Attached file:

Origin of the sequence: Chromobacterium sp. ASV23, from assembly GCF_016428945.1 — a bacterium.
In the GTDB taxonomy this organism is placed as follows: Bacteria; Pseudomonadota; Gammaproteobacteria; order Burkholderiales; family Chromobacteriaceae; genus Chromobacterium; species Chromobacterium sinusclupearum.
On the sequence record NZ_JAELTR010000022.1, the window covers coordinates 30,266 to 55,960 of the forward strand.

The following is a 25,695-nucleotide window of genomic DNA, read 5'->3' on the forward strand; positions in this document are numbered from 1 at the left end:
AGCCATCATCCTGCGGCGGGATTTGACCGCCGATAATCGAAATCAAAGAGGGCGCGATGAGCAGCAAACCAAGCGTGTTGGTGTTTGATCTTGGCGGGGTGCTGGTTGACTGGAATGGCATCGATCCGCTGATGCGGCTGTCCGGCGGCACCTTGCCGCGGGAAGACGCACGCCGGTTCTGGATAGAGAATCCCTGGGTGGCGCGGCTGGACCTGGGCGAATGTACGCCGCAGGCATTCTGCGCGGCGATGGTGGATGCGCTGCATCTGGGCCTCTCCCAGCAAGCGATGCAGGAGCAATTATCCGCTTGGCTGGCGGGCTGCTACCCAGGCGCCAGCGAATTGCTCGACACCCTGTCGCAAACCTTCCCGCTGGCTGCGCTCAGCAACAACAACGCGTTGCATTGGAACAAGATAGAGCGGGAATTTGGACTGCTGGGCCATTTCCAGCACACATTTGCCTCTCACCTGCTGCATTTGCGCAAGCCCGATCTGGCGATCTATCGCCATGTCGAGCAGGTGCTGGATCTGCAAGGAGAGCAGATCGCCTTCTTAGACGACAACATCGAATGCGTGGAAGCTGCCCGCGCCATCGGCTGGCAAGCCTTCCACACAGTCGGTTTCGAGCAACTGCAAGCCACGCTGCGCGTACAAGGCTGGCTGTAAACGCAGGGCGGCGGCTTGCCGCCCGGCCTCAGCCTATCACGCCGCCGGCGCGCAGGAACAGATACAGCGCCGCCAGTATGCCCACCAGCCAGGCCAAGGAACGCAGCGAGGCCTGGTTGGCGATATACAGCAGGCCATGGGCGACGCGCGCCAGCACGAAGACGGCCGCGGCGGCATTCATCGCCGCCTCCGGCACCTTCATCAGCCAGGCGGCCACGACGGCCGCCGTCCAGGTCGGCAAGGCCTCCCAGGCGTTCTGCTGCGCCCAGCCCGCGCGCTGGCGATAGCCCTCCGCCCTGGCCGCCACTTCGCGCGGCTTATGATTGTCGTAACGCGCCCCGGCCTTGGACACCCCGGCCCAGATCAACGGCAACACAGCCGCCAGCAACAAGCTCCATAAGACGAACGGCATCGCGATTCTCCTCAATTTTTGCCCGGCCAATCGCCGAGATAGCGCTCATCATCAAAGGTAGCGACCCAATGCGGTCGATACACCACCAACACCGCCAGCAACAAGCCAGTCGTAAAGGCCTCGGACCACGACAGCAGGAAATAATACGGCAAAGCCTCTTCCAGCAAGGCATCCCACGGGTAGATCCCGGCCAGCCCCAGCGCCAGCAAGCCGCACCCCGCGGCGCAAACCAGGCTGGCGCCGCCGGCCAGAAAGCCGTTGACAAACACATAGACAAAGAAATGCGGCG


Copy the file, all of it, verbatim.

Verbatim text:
Origin of the sequence: Chromobacterium sp. ASV23, from assembly GCF_016428945.1 — a bacterium.
In the GTDB taxonomy this organism is placed as follows: Bacteria; Pseudomonadota; Gammaproteobacteria; order Burkholderiales; family Chromobacteriaceae; genus Chromobacterium; species Chromobacterium sinusclupearum.
On the sequence record NZ_JAELTR010000022.1, the window covers coordinates 30,266 to 55,960 of the forward strand.

The following is a 25,695-nucleotide window of genomic DNA, read 5'->3' on the forward strand; positions in this document are numbered from 1 at the left end:
AGCCATCATCCTGCGGCGGGATTTGACCGCCGATAATCGAAATCAAAGAGGGCGCGATGAGCAGCAAACCAAGCGTGTTGGTGTTTGATCTTGGCGGGGTGCTGGTTGACTGGAATGGCATCGATCCGCTGATGCGGCTGTCCGGCGGCACCTTGCCGCGGGAAGACGCACGCCGGTTCTGGATAGAGAATCCCTGGGTGGCGCGGCTGGACCTGGGCGAATGTACGCCGCAGGCATTCTGCGCGGCGATGGTGGATGCGCTGCATCTGGGCCTCTCCCAGCAAGCGATGCAGGAGCAATTATCCGCTTGGCTGGCGGGCTGCTACCCAGGCGCCAGCGAATTGCTCGACACCCTGTCGCAAACCTTCCCGCTGGCTGCGCTCAGCAACAACAACGCGTTGCATTGGAACAAGATAGAGCGGGAATTTGGACTGCTGGGCCATTTCCAGCACACATTTGCCTCTCACCTGCTGCATTTGCGCAAGCCCGATCTGGCGATCTATCGCCATGTCGAGCAGGTGCTGGATCTGCAAGGAGAGCAGATCGCCTTCTTAGACGACAACATCGAATGCGTGGAAGCTGCCCGCGCCATCGGCTGGCAAGCCTTCCACACAGTCGGTTTCGAGCAACTGCAAGCCACGCTGCGCGTACAAGGCTGGCTGTAAACGCAGGGCGGCGGCTTGCCGCCCGGCCTCAGCCTATCACGCCGCCGGCGCGCAGGAACAGATACAGCGCCGCCAGTATGCCCACCAGCCAGGCCAAGGAACGCAGCGAGGCCTGGTTGGCGATATACAGCAGGCCATGGGCGACGCGCGCCAGCACGAAGACGGCCGCGGCGGCATTCATCGCCGCCTCCGGCACCTTCATCAGCCAGGCGGCCACGACGGCCGCCGTCCAGGTCGGCAAGGCCTCCCAGGCGTTCTGCTGCGCCCAGCCCGCGCGCTGGCGATAGCCCTCCGCCCTGGCCGCCACTTCGCGCGGCTTATGATTGTCGTAACGCGCCCCGGCCTTGGACACCCCGGCCCAGATCAACGGCAACACAGCCGCCAGCAACAAGCTCCATAAGACGAACGGCATCGCGATTCTCCTCAATTTTTGCCCGGCCAATCGCCGAGATAGCGCTCATCATCAAAGGTAGCGACCCAATGCGGTCGATACACCACCAACACCGCCAGCAACAAGCCAGTCGTAAAGGCCTCGGACCACGACAGCAGGAAATAATACGGCAAAGCCTCTTCCAGCAAGGCATCCCACGGGTAGATCCCGGCCAGCCCCAGCGCCAGCAAGCCGCACCCCGCGGCGCAAACCAGGCTGGCGCCGCCGGCCAGAAAGCCGTTGACAAACACATAGACAAAGAAATGCGGCG